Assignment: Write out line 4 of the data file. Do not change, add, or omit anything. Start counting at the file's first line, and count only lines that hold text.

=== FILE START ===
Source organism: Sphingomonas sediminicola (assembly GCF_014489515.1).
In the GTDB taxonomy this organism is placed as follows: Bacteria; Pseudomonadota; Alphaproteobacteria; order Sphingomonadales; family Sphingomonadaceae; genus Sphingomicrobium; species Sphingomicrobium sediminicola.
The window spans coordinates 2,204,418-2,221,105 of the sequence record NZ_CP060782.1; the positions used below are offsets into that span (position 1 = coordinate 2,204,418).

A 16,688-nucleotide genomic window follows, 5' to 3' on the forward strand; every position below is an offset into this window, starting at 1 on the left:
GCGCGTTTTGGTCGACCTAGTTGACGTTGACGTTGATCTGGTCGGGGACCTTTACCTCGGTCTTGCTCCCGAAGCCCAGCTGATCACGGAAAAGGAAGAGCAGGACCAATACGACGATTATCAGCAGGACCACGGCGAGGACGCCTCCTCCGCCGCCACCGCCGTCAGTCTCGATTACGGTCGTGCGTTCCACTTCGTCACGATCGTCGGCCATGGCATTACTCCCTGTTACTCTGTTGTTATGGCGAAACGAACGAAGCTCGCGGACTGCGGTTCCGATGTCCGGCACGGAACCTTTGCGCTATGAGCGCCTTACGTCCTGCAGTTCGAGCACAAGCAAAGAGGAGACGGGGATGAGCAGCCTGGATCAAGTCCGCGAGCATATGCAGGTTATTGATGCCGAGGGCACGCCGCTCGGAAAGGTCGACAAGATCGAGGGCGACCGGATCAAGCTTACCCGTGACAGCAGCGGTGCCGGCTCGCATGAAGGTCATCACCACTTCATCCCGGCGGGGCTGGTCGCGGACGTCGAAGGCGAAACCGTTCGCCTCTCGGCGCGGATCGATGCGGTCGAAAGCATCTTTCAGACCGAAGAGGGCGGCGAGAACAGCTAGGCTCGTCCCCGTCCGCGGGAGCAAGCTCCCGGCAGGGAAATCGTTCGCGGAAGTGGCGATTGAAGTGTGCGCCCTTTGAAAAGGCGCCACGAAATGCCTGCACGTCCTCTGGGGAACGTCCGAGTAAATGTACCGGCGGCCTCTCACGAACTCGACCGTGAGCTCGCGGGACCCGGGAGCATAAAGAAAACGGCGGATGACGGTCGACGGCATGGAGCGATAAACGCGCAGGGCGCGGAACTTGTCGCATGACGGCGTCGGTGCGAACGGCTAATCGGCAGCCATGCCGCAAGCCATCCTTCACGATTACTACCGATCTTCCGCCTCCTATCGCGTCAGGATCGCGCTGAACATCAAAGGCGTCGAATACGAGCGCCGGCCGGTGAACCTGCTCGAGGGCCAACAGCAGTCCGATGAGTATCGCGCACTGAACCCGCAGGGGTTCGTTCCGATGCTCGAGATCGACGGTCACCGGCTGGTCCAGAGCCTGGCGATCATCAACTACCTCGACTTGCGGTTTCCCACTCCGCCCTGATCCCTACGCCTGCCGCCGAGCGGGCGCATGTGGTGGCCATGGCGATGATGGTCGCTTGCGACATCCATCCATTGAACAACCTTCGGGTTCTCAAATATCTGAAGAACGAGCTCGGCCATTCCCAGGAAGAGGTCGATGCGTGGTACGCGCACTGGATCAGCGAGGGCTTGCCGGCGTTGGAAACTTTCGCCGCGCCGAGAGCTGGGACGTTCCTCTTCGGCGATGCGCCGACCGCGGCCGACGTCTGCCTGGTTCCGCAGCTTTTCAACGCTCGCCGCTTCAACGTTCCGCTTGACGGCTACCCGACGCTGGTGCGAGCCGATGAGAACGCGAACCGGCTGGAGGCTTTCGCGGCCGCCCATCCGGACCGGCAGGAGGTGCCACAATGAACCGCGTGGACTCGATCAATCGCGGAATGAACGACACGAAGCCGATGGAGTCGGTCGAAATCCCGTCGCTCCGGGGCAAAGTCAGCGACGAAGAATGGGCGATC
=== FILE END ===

A 16,688-nucleotide genomic window follows, 5' to 3' on the forward strand; every position below is an offset into this window, starting at 1 on the left: